Reducing other benefits: Some employers are choosing to seek economies in their benefits budget to cover the cost of auto-enrolment, for example by scaling back defined benefit schemes or curtailing other benefits. However these steps should be weighed carefully against the risk of losing valuable members of your workforce.
Salary sacrifice arrangements: On a more positive note, salary sacrifice arrangements for pension contributions can produce savings for employers via reduced national insurance payments, thereby mitigating some of the cost of auto-enrolment.
Review your pension scheme: Large variations in the charging structures abound from one pension scheme provider to another. The entry of new providers into the market may mean there are opportunities for employers to negotiate better deals on schemes.
Engagement: Although employers cannot save costs by inducing staff to opt out of auto-enrolment, employers do have a choice about the extent to which they actively encourage staff to join a scheme. However, remember that an attractive pension scheme can be a powerful recruitment and retention tool. Engaged staff who are satisfied with the package on offer from their employer are likely to be more productive – so effectively communicating the scheme and looking at the level of contributions you are willing to make could save overall recruitment costs by retaining good staff.
Harness technology: There are many payroll systems that are able to monitor trigger points for eligibility for staff where their pay is variable and dips above and below qualifying earnings thresholds. Investment in these systems may save costs in the longer term, as they will save time in manual calculations as well as eliminating potential mistakes, particularly given that staff must be opted back in every 3 years and anniversary dates will vary according to when staff joined the business.
Efficient opt-out system: Employers can help themselves by ensuring they have an opt-out system that allows staff to join and leave in an efficient way. This will be of particular value to employers with a high turnover of staff or lots of short-term workers.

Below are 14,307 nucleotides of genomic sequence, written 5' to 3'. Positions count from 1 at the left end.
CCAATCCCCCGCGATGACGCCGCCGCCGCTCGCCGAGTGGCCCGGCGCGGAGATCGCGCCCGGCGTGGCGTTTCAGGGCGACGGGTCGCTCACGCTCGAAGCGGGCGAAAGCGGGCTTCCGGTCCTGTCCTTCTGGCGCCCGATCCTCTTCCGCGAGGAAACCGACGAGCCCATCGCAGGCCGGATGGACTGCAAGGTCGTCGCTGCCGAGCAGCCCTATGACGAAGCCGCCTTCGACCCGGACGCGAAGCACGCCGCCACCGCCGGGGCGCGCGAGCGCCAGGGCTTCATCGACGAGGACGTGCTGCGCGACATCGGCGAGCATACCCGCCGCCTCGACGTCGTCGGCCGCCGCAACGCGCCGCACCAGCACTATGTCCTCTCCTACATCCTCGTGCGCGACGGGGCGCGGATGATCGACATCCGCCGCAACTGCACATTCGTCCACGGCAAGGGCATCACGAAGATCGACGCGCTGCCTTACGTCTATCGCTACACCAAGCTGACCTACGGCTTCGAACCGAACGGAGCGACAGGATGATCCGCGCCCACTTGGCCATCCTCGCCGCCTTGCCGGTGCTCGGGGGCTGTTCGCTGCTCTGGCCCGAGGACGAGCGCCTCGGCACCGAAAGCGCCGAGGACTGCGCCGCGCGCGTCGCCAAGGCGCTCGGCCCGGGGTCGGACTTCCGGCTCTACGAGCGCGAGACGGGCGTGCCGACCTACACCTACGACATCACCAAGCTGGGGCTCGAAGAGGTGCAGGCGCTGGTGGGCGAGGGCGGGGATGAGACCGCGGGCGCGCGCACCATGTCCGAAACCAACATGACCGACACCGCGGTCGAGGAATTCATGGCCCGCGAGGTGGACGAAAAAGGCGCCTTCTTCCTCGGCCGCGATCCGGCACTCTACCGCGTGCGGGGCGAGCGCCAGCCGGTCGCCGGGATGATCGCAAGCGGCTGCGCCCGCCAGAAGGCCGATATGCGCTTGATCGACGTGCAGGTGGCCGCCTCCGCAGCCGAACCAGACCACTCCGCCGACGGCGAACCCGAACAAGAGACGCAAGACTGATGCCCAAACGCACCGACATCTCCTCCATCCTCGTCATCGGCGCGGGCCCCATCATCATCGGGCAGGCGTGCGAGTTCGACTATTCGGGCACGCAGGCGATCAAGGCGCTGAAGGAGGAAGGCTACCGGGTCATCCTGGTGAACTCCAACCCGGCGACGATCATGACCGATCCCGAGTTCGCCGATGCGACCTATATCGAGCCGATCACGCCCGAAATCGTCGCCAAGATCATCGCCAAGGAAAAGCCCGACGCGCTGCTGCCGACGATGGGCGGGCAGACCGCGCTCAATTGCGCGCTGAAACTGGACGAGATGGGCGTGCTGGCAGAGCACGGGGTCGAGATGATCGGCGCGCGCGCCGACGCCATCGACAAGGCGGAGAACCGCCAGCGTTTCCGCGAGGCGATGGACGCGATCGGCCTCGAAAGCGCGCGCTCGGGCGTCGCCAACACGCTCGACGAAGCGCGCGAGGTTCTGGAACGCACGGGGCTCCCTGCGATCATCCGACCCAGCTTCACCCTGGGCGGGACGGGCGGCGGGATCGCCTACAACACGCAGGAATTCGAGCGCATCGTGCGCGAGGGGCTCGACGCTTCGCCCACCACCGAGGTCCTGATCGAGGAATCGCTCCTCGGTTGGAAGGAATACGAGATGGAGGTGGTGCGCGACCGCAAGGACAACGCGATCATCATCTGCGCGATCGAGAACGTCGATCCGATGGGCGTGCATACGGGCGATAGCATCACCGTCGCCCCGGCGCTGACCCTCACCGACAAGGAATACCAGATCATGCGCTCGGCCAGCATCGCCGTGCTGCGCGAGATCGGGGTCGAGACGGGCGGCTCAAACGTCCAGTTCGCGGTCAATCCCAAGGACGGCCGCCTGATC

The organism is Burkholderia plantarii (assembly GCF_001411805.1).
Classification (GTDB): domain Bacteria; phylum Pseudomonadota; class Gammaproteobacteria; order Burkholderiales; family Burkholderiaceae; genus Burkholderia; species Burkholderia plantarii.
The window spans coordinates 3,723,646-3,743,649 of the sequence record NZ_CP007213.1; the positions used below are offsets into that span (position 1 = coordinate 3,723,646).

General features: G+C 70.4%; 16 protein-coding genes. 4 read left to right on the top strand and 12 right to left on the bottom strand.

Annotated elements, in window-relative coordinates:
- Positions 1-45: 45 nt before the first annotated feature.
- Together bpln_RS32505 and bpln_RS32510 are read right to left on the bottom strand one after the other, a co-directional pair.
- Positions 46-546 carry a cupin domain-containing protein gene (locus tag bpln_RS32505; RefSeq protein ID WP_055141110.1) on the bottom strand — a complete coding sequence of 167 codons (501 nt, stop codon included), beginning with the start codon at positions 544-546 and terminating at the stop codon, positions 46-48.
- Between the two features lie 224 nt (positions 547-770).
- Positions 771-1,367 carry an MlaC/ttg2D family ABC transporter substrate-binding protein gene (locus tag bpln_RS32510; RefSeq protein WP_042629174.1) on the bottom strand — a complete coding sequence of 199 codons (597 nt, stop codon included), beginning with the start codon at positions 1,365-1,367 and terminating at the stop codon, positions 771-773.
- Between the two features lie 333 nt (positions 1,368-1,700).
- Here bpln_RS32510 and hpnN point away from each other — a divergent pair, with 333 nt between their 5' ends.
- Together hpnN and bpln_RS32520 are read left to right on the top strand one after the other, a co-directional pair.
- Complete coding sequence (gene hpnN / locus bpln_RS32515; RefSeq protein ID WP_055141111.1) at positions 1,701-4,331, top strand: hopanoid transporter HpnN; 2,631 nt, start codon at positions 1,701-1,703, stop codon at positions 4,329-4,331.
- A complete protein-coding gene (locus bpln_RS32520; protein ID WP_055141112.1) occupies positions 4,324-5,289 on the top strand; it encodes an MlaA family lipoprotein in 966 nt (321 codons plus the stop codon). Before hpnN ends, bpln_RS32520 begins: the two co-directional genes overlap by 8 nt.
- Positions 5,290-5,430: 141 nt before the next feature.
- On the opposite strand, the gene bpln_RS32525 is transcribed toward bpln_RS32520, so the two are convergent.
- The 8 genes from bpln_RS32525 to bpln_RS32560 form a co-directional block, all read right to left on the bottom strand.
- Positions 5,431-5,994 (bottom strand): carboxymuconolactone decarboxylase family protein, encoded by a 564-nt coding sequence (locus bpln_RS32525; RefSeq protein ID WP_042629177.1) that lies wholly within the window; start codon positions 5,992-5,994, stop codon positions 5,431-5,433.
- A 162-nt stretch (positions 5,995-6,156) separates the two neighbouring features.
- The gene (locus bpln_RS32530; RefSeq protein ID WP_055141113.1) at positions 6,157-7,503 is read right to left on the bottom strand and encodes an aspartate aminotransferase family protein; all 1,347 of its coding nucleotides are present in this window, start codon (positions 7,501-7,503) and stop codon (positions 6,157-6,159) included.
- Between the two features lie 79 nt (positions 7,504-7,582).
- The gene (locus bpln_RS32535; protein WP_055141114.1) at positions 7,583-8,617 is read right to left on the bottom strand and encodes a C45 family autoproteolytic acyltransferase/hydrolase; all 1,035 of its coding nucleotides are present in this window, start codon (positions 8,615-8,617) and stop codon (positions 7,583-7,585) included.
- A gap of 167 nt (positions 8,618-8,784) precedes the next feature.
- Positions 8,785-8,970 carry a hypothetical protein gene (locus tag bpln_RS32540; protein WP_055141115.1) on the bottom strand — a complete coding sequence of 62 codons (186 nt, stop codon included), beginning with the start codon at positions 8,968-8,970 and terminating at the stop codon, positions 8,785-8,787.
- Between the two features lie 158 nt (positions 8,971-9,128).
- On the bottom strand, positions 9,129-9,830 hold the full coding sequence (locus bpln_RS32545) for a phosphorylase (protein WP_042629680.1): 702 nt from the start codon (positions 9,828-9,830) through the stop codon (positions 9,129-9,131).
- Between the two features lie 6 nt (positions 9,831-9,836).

Timing: How and when employers enrol individuals can also affect costs. Small gradual changes to a scheme may cost more. Some employers plan to go straight in at the maximum contribution level of 3% to avoid the upheaval of staging, with associated administrative costs. As this will also involve employees having to contribute at a higher level, it may have the effect (whether intended or not) of putting some employees off and choosing to avoid the cost altogether by opting-out.
Be fair: Avoid the risk and cost of Tribunal claims – do not treat any worker unfairly by subjecting them to a detriment or dismissing them in relation to auto-enrolment (for example, threatening the removal of a promotion opportunity if they do not opt out). In addition, staff will be able to whistle blow if they believe their employer is failing to comply with this legislation.
Making it work
Whilst there are inevitable costs to be absorbed, it is to an employer’s advantage to make the scheme work in a way which offers their staff the benefit of a future pension. The risk of not doing so is a mass opt-out, when there is every chance that the Government will move to a mandatory scheme, where workers (and employers) no longer have a choice in the matter or the cost.
The content of this page is a summary of the law in force at the present time and is not exhaustive, nor does it contain definitive advice. Specialist legal advice should be sought in relation to any queries that may arise.